Beatrice Vanderhoop Gentry is looking forward to a party to celebrate her 100th year — not only because of the endurance record it denotes, but also because when she was growing up a Wampanoag child in Gay Head, she never had birthday parties. No one in her family did. “We were too poor for birthday presents,” she says. “We were happy to have Christmas and Cranberry Day.”
Her daughter Barbara Gentry told The Times that when in 1982 she and her sister, Joan Patadal, threw a party for their Uncle Earl’s 77th birthday, he wept and told them it was the first one he had ever had. This surprised Barbara and Joan, because their mother had always made sure that their birthdays were celebrated. Beatrice’s daughters, along with Joan’s daughter, Bea Patadal, are making sure that this Saturday’s celebration will be a grand one. It will be this Saturday at 2 pm at the Aquinnah Wampanoag Administration Building.
After graduating from Tisbury High School in 1928 and Framingham State Teachers College in 1932 and teaching for a year in Oak Bluffs, Beatrice began a distinguished career with the Bureau of Indian Affairs (BIA), teaching for many years at Fort Sill in Oklahoma. She was one of the first Native American teachers for the BIA. Initially she had to apply for the job as a white person, but in 1936 she received individual federal recognition as a Wampanoag, 51 years before the Wampanoag Tribe of Gay Head (Aquinnah) was federally recognized.
Beatrice was ahead of her time in many ways. During 1938 to 1964 she was a part of Indian education during the time when the BIA changed its basic policies to allow Indian children to learn about their own language and culture in school. Her daughter Barbara has recently read papers that her mother wrote during her years with the BIA, and reports that many of her mother’s ideas then are consistent with current movements to promote Indian culture and pride. “She taught us who we were,” Joan adds.
Years later, in 1982, Beatrice traveled with her daughters to Washington to appear before the Senate Indian Select Committee (Indian Affairs were not yet a standing committee of the Senate). A chance encounter with a Comanche man brought home how important their mother had been. A conversation discovered that Beatrice might have taught the man’s aunt at Ft. Sill. The next day, the man brought a message from his aunt. Beatrice had not only been her teacher, but an important influence in her life. “You were the first person who told me I could be anything I wanted to be,” was the message she sent. That story brings Barbara to tears.
Coming home to Gay Head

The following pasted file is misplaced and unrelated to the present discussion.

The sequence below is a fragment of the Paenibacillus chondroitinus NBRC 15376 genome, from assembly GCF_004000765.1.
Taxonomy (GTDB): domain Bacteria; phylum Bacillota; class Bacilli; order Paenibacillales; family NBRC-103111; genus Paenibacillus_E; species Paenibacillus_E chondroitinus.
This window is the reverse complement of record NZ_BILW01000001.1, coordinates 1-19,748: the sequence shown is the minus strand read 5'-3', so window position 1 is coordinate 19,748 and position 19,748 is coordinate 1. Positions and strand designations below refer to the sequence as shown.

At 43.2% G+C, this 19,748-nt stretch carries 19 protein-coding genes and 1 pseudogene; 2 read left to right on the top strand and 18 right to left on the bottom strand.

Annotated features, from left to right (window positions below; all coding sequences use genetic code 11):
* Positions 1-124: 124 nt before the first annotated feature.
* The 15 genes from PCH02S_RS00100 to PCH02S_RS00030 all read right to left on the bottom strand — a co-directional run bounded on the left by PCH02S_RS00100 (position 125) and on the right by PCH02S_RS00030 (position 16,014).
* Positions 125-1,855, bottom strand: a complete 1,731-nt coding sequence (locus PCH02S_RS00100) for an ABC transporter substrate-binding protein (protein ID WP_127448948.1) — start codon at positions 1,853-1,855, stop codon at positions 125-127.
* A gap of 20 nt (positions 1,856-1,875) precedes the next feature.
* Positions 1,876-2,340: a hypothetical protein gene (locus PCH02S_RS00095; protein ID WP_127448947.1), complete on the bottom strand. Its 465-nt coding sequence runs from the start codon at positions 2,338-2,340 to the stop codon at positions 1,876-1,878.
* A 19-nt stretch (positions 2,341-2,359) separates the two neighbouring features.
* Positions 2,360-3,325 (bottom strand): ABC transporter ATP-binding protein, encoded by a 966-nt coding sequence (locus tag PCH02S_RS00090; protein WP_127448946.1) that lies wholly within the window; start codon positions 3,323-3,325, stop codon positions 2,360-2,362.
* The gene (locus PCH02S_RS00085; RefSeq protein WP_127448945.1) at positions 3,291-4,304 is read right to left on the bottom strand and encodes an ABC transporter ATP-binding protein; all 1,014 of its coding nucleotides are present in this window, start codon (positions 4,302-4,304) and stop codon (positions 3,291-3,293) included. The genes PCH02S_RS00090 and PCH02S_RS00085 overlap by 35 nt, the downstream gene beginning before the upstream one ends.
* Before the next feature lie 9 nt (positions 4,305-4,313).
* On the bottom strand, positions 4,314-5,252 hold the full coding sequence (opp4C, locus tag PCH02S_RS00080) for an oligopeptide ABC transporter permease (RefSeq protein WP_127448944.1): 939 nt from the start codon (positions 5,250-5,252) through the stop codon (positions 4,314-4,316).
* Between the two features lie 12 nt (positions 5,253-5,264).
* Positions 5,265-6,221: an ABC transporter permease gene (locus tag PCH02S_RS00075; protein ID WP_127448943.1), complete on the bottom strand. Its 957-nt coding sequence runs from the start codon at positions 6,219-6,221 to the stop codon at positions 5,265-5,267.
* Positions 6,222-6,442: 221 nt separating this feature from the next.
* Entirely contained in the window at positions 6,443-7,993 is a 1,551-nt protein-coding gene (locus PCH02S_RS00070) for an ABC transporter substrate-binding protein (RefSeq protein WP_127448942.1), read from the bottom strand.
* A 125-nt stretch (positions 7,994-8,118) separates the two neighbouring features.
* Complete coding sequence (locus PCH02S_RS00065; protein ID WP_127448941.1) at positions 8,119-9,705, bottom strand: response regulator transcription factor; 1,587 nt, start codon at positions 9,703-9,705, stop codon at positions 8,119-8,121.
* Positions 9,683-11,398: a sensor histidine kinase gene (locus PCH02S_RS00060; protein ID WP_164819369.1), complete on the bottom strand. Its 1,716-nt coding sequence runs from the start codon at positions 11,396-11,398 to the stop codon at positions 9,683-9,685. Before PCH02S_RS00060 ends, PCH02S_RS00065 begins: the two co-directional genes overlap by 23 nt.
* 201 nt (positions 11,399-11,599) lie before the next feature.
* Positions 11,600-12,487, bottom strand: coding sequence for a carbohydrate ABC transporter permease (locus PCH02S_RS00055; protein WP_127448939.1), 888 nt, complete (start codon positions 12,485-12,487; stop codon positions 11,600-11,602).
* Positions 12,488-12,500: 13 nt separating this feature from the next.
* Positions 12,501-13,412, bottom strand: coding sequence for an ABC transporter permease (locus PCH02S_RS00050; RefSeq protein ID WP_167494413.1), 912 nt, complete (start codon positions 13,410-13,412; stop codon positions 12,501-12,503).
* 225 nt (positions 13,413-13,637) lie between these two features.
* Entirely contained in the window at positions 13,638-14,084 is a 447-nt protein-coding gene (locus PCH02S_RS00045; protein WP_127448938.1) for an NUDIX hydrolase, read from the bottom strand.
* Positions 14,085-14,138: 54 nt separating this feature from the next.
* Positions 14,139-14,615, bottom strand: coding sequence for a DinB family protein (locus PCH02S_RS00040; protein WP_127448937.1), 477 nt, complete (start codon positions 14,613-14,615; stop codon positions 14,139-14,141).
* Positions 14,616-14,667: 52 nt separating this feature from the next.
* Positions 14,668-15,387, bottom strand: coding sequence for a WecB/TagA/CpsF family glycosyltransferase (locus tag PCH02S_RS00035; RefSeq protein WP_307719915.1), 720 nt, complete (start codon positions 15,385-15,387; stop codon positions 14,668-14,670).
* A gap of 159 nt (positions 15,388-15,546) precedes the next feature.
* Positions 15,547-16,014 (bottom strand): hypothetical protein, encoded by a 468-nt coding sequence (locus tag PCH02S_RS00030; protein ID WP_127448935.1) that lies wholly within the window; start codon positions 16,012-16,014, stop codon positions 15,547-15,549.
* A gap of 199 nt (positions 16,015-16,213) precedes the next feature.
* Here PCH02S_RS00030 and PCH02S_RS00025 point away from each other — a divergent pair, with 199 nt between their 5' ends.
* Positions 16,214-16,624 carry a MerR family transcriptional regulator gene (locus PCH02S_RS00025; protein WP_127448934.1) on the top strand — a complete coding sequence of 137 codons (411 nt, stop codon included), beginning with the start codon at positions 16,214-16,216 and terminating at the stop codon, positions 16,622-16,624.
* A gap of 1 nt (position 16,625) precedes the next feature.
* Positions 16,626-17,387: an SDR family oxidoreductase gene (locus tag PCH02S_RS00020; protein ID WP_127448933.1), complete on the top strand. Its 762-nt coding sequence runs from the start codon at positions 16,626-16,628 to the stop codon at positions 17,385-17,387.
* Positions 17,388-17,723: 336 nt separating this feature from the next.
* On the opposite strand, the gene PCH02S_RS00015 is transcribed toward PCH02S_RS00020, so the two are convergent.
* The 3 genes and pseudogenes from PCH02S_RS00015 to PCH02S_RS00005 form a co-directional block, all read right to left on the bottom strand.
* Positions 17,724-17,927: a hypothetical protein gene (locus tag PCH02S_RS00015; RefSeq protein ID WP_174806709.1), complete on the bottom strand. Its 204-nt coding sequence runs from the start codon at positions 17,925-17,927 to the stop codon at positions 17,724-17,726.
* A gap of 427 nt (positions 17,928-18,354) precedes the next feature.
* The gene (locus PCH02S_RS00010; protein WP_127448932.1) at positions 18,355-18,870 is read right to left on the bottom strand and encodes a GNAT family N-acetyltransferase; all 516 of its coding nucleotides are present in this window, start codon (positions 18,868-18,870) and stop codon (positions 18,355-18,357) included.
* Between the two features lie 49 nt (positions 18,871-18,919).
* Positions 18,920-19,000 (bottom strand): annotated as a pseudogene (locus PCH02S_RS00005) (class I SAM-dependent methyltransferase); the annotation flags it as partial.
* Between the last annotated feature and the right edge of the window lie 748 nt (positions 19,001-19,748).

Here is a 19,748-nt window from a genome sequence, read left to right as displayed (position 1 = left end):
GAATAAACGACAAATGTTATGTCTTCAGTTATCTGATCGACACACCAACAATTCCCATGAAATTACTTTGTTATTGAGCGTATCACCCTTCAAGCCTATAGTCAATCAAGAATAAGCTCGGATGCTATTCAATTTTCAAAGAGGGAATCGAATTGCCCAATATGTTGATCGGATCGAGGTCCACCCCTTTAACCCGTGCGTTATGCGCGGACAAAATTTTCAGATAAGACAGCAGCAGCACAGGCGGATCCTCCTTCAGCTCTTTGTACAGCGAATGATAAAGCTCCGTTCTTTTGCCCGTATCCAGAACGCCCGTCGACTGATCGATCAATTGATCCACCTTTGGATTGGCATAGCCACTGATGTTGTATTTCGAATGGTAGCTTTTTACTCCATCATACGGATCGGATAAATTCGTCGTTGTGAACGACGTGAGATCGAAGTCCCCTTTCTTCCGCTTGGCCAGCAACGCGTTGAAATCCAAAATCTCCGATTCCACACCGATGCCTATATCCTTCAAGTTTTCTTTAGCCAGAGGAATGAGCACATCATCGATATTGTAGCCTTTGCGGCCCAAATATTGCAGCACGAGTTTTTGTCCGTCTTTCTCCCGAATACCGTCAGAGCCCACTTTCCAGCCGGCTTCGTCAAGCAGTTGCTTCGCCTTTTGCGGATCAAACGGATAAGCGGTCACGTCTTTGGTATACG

While at Ft. Sill, Beatrice met James Russell Gentry, a handsome young airman stationed nearby, who was the friend of the husband of a colleague. It was love at first sight, and they shortly married. James died in 1991. The growing family moved often during James’ military service, but Beatrice managed to keep teaching for the BIA. After James retired from the military in 1958, the couple and their three children began commuting from Oklahoma to Oak Bluffs for summers, where they ran a store that sold Indian and Mexican crafts. For 40 summers it was in business on Circuit Avenue (next to the present Linda Jean’s). Beatrice hopes that some of her old friends and customers from that store will see this article and come to her party.
In 1964, the family moved to the Vineyard year-round when Beatrice discovered that she could double her BIA salary by teaching at the Menemsha School in Chilmark. James wanted to live in Oak Bluffs, but Beatrice insisted on Gay Head, because it had always been a goal to bring her children home to the supportive Indian community she remembered. James bought her the house on State Road, a mile or so from the cliffs, which had been the home where her father, C. Adrian Vanderhoop, and his wife raised their nine children. Her father retired from the Coast Guard as a bosun’s mate.
Beatrice was a modern-day leader of the Wampanoag Tribe. From 1968 to 1970 she helped form the first tribal council — 17 members, one from each Wampanoag family in Gay Head — and was its first chairman. She was also chairman of the first Massachusetts Indian Commission since the 1870s. She once wrote, “The only way for Native American people to determine their destiny among the dominant white society is to make the necessary demands upon the education system of Indians and non-Indians alike: to provide an avenue to attain the goals that each society deems essential and demand respect for those values and cultures.” Even in her 80s, she went to Washington to testify at the Senate hearings that led to tribal recognition in 1987.
“It was her lifelong ambition,” Joan says, “to help Wampanoag people.”
Barbara adds softly, “In her dreams today, she still dreams about doing that.”
Today, Beatrice is not in great health. She has recently had a fall, which broke her shoulder, and she is recovering from pneumonia. She has trouble speaking, but there is a gleam in her eye when there is talk about the party. She remains proud of being a Gay Header. Perhaps unusual among tribe members today, she and her daughters are not fond of the town’s new name. “I was born a Gay Header,” she once said, “and I’ll die a Gay Header.” Over her bed her daughters have hung a small replica of the old town limit sign: “Entering Gay Head.”